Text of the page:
MC: Now turning to the patient’s perspective. In your experience, when a patient who has been given the diagnosis of rectal cancer arrives in your office, do they usually already know about the 'watch and wait' strategy and ask about it, or are you the one who presents this possibility to the patient?

AW: In my experience, the number of patients coming to referral for watch and wait' is increasing. They get the information from various sources. For the patients with low lying rectal cancer, usually I will tell the patient that 'watch and wait' is one of the choices if cCR can be achieved.

MC: When we propose a patient for surgery, we give him/her an informed consent, explaining the risks and benefits of the surgical approach. Concerning ethics, when you propose a patient for 'watch and wait', do you do the same? Can you tell us what you think is the most important information to be included in such consent?

AW: It is a good point. Just like the informed consent before surgery, we should explain the risks and benefits of 'watch and wait' for every patient and/or their relatives. There are two things that I will make clear to them. The first thing, is that the probability of recurrence or metastasis still exists. The second one is that they must comply with the follow-up protocol. We also drafted a template of informed consent for 'watch and wait' for physician’s reference (in Chinese) which was published earlier this year. Detailed information was also given to the patients and their relatives.

MC: If we assume the oncological outcomes are the same for 'watch and wait' and standard surgery, the benefit would therefore be in regard to quality of life and organ-related side effects. How can this be ensured and monitored?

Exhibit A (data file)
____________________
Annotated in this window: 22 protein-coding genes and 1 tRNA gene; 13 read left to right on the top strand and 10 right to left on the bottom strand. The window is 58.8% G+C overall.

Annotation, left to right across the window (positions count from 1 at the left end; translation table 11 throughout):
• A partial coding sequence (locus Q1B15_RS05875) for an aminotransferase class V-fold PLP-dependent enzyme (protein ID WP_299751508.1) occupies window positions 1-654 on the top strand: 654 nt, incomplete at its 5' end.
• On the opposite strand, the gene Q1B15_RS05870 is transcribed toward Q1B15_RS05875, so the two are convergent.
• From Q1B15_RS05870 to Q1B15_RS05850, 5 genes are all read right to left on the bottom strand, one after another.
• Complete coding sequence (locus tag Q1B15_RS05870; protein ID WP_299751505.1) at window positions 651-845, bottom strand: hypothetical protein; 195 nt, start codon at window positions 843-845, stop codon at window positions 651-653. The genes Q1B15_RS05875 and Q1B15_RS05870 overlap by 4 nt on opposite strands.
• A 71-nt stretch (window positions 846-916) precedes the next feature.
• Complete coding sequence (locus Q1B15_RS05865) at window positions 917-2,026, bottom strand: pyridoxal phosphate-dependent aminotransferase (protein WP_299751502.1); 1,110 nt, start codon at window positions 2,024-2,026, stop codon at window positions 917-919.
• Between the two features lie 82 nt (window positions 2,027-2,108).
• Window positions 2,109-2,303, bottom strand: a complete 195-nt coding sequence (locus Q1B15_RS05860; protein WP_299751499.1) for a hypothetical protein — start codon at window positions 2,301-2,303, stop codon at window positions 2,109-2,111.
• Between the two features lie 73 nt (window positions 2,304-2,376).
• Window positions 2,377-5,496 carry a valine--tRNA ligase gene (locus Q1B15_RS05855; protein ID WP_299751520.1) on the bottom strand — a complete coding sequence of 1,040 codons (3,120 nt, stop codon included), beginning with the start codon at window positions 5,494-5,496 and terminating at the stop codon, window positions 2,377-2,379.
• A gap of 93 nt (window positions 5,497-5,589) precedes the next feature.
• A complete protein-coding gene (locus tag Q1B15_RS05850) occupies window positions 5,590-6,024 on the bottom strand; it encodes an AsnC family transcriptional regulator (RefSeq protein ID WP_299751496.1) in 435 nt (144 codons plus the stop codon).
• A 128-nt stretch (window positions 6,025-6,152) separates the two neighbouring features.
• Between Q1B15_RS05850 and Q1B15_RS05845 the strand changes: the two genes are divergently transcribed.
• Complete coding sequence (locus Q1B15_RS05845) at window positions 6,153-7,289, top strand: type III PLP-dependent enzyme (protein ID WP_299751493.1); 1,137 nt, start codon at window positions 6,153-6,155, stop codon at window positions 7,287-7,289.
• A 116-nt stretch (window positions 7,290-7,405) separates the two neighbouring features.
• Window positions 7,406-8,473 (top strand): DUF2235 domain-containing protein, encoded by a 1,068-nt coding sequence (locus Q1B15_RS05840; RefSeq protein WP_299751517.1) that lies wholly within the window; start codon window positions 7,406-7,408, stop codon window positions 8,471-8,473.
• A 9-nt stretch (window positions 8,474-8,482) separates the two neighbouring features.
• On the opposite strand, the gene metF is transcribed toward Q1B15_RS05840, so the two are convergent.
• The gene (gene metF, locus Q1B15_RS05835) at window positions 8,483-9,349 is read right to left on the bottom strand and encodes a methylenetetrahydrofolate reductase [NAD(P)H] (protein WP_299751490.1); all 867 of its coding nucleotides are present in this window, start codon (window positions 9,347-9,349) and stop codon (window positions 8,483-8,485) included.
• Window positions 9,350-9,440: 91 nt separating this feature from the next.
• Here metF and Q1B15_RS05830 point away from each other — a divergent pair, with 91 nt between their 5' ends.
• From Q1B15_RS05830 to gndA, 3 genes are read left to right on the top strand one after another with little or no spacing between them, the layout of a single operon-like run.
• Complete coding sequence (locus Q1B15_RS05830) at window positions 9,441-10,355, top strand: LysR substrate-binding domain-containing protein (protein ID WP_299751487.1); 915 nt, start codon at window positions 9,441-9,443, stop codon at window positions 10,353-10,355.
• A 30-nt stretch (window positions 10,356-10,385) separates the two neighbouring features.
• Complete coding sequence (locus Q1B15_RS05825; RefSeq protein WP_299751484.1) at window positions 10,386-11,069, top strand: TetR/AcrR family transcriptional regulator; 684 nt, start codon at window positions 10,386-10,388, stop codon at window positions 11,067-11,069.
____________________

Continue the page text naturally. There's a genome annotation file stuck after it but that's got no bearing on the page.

AW: We had a study comparing those who received either 'watch and wait' or surgery. The 'watch and wait' group had a better quality of life and fewer treatment-related side-effects. This is also supported by literature from other groups.

MC: From a broader range, do you think that in the future this approach will be extended to more proximal rectal cancers? Scientifically speaking, why are we not there yet?

AW: Thanks for your great question. Personally, I believe in the future this approach will be extended to more proximal rectal cancer, colon cancers, and even other malignancies. Recently we have reviewed the vanished surgery in the history. That might be the future. Certainly, it needs time and the demand from the patients.

MC: From your point of view, what does the future bring for 'watch and wait' strategy?

AW: In my opinion, with the development of drugs and other armamentariums, more and more pCR specimens may lessen the surgeon’s confidence and promote the research on excluding viable cells in vivo. This would therefore make the future for 'watch and wait' more promising. As a surgeon, I don’t hope that this change come too early, but as an outsider, I do.

MC: Thank you so much for sharing your knowledge with us. We have great expectations for your talk at the upcoming ESCP Global Reach webinar, and are looking forward to it! We’ll all be tuned in on the 20 November. Thank you.

 ESCP Global Reach Webinar: 'Achievement Through Collaboration', Friday 20 November 2020 >